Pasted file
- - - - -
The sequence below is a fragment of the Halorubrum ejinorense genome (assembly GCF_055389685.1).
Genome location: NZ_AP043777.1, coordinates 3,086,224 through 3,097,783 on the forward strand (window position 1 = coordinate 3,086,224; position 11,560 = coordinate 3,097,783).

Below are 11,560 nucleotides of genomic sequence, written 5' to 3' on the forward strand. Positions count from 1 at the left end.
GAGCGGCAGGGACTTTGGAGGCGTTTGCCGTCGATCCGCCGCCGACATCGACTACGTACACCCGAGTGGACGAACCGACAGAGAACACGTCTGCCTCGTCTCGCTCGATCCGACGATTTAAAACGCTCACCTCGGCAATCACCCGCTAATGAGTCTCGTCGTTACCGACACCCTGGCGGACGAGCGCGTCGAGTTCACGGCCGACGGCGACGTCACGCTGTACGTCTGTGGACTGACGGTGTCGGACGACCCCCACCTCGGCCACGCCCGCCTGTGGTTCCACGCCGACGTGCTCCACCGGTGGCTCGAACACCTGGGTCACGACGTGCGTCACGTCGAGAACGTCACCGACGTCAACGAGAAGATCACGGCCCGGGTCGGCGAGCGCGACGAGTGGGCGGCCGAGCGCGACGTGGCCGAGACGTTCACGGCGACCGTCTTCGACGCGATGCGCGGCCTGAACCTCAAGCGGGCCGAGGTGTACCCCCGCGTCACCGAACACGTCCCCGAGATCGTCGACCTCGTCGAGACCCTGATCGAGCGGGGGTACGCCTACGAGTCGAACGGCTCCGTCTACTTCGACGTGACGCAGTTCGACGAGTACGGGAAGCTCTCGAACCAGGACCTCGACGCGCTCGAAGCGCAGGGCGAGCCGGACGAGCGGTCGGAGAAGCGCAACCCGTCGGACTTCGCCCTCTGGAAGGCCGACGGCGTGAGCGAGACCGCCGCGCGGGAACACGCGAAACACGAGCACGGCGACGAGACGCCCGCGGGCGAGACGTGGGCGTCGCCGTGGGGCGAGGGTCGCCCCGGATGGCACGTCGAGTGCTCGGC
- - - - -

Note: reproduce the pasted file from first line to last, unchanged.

The sequence below is a fragment of the Halorubrum ejinorense genome (assembly GCF_055389685.1).
Genome location: NZ_AP043777.1, coordinates 3,086,224 through 3,097,783 on the forward strand (window position 1 = coordinate 3,086,224; position 11,560 = coordinate 3,097,783).

Below are 11,560 nucleotides of genomic sequence, written 5' to 3' on the forward strand. Positions count from 1 at the left end.
GAGCGGCAGGGACTTTGGAGGCGTTTGCCGTCGATCCGCCGCCGACATCGACTACGTACACCCGAGTGGACGAACCGACAGAGAACACGTCTGCCTCGTCTCGCTCGATCCGACGATTTAAAACGCTCACCTCGGCAATCACCCGCTAATGAGTCTCGTCGTTACCGACACCCTGGCGGACGAGCGCGTCGAGTTCACGGCCGACGGCGACGTCACGCTGTACGTCTGTGGACTGACGGTGTCGGACGACCCCCACCTCGGCCACGCCCGCCTGTGGTTCCACGCCGACGTGCTCCACCGGTGGCTCGAACACCTGGGTCACGACGTGCGTCACGTCGAGAACGTCACCGACGTCAACGAGAAGATCACGGCCCGGGTCGGCGAGCGCGACGAGTGGGCGGCCGAGCGCGACGTGGCCGAGACGTTCACGGCGACCGTCTTCGACGCGATGCGCGGCCTGAACCTCAAGCGGGCCGAGGTGTACCCCCGCGTCACCGAACACGTCCCCGAGATCGTCGACCTCGTCGAGACCCTGATCGAGCGGGGGTACGCCTACGAGTCGAACGGCTCCGTCTACTTCGACGTGACGCAGTTCGACGAGTACGGGAAGCTCTCGAACCAGGACCTCGACGCGCTCGAAGCGCAGGGCGAGCCGGACGAGCGGTCGGAGAAGCGCAACCCGTCGGACTTCGCCCTCTGGAAGGCCGACGGCGTGAGCGAGACCGCCGCGCGGGAACACGCGAAACACGAGCACGGCGACGAGACGCCCGCGGGCGAGACGTGGGCGTCGCCGTGGGGCGAGGGTCGCCCCGGATGGCACGTCGAGTGCTCGGC